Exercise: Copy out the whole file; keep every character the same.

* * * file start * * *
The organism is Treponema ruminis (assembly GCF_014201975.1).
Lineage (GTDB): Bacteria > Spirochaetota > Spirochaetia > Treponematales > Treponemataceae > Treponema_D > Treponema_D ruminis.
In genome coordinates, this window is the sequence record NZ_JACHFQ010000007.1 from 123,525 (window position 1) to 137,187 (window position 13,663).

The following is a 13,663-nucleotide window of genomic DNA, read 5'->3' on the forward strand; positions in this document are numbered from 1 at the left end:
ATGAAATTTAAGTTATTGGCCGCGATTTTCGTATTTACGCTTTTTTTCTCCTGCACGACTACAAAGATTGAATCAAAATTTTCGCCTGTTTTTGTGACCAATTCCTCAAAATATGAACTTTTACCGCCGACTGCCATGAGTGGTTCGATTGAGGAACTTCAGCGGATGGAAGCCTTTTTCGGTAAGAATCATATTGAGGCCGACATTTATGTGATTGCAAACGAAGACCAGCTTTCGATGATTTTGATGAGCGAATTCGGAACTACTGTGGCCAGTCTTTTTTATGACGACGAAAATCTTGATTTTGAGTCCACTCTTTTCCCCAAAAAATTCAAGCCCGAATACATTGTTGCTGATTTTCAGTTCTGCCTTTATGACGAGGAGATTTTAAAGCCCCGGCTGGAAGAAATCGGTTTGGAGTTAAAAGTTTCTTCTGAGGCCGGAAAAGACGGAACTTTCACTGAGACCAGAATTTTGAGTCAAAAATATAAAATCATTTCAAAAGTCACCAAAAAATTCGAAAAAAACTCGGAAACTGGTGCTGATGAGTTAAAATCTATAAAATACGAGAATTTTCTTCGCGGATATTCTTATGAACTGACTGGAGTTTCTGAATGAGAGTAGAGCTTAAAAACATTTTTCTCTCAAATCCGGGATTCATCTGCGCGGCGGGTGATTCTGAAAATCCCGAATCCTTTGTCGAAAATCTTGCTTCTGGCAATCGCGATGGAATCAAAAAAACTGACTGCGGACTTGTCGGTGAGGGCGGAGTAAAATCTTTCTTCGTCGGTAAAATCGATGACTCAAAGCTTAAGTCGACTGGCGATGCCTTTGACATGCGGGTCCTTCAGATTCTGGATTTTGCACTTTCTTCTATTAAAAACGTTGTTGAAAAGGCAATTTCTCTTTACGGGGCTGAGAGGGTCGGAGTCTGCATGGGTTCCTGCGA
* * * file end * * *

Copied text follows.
The organism is Treponema ruminis (assembly GCF_014201975.1).
Lineage (GTDB): Bacteria > Spirochaetota > Spirochaetia > Treponematales > Treponemataceae > Treponema_D > Treponema_D ruminis.
In genome coordinates, this window is the sequence record NZ_JACHFQ010000007.1 from 123,525 (window position 1) to 137,187 (window position 13,663).

The following is a 13,663-nucleotide window of genomic DNA, read 5'->3' on the forward strand; positions in this document are numbered from 1 at the left end:
ATGAAATTTAAGTTATTGGCCGCGATTTTCGTATTTACGCTTTTTTTCTCCTGCACGACTACAAAGATTGAATCAAAATTTTCGCCTGTTTTTGTGACCAATTCCTCAAAATATGAACTTTTACCGCCGACTGCCATGAGTGGTTCGATTGAGGAACTTCAGCGGATGGAAGCCTTTTTCGGTAAGAATCATATTGAGGCCGACATTTATGTGATTGCAAACGAAGACCAGCTTTCGATGATTTTGATGAGCGAATTCGGAACTACTGTGGCCAGTCTTTTTTATGACGACGAAAATCTTGATTTTGAGTCCACTCTTTTCCCCAAAAAATTCAAGCCCGAATACATTGTTGCTGATTTTCAGTTCTGCCTTTATGACGAGGAGATTTTAAAGCCCCGGCTGGAAGAAATCGGTTTGGAGTTAAAAGTTTCTTCTGAGGCCGGAAAAGACGGAACTTTCACTGAGACCAGAATTTTGAGTCAAAAATATAAAATCATTTCAAAAGTCACCAAAAAATTCGAAAAAAACTCGGAAACTGGTGCTGATGAGTTAAAATCTATAAAATACGAGAATTTTCTTCGCGGATATTCTTATGAACTGACTGGAGTTTCTGAATGAGAGTAGAGCTTAAAAACATTTTTCTCTCAAATCCGGGATTCATCTGCGCGGCGGGTGATTCTGAAAATCCCGAATCCTTTGTCGAAAATCTTGCTTCTGGCAATCGCGATGGAATCAAAAAAACTGACTGCGGACTTGTCGGTGAGGGCGGAGTAAAATCTTTCTTCGTCGGTAAAATCGATGACTCAAAGCTTAAGTCGACTGGCGATGCCTTTGACATGCGGGTCCTTCAGATTCTGGATTTTGCACTTTCTTCTATTAAAAACGTTGTTGAAAAGGCAATTTCTCTTTACGGGGCTGAGAGGGTCGGAGTCTGCATGGGTTCCTGCGA